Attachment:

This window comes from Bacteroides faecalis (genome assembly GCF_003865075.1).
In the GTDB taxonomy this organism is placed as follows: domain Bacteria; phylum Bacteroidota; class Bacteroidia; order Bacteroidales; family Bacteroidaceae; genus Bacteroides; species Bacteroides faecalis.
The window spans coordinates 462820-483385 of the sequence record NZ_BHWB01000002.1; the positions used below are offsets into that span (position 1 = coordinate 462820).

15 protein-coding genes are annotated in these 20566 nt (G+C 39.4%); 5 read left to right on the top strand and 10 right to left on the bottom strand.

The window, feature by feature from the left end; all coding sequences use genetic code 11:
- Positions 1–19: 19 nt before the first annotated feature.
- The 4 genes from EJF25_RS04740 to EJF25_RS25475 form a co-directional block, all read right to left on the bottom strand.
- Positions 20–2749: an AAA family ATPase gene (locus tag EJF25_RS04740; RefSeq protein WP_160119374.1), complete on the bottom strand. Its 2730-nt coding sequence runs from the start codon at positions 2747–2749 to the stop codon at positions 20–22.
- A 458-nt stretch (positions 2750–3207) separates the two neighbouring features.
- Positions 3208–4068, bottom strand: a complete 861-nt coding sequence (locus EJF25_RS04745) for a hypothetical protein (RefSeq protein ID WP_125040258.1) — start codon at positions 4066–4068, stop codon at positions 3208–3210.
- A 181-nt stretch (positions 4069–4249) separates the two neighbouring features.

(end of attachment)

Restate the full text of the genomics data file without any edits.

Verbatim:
This window comes from Bacteroides faecalis (genome assembly GCF_003865075.1).
In the GTDB taxonomy this organism is placed as follows: domain Bacteria; phylum Bacteroidota; class Bacteroidia; order Bacteroidales; family Bacteroidaceae; genus Bacteroides; species Bacteroides faecalis.
The window spans coordinates 462820-483385 of the sequence record NZ_BHWB01000002.1; the positions used below are offsets into that span (position 1 = coordinate 462820).

15 protein-coding genes are annotated in these 20566 nt (G+C 39.4%); 5 read left to right on the top strand and 10 right to left on the bottom strand.

The window, feature by feature from the left end; all coding sequences use genetic code 11:
- Positions 1–19: 19 nt before the first annotated feature.
- The 4 genes from EJF25_RS04740 to EJF25_RS25475 form a co-directional block, all read right to left on the bottom strand.
- Positions 20–2749: an AAA family ATPase gene (locus tag EJF25_RS04740; RefSeq protein WP_160119374.1), complete on the bottom strand. Its 2730-nt coding sequence runs from the start codon at positions 2747–2749 to the stop codon at positions 20–22.
- A 458-nt stretch (positions 2750–3207) separates the two neighbouring features.
- Positions 3208–4068, bottom strand: a complete 861-nt coding sequence (locus EJF25_RS04745) for a hypothetical protein (RefSeq protein ID WP_125040258.1) — start codon at positions 4066–4068, stop codon at positions 3208–3210.
- A 181-nt stretch (positions 4069–4249) separates the two neighbouring features.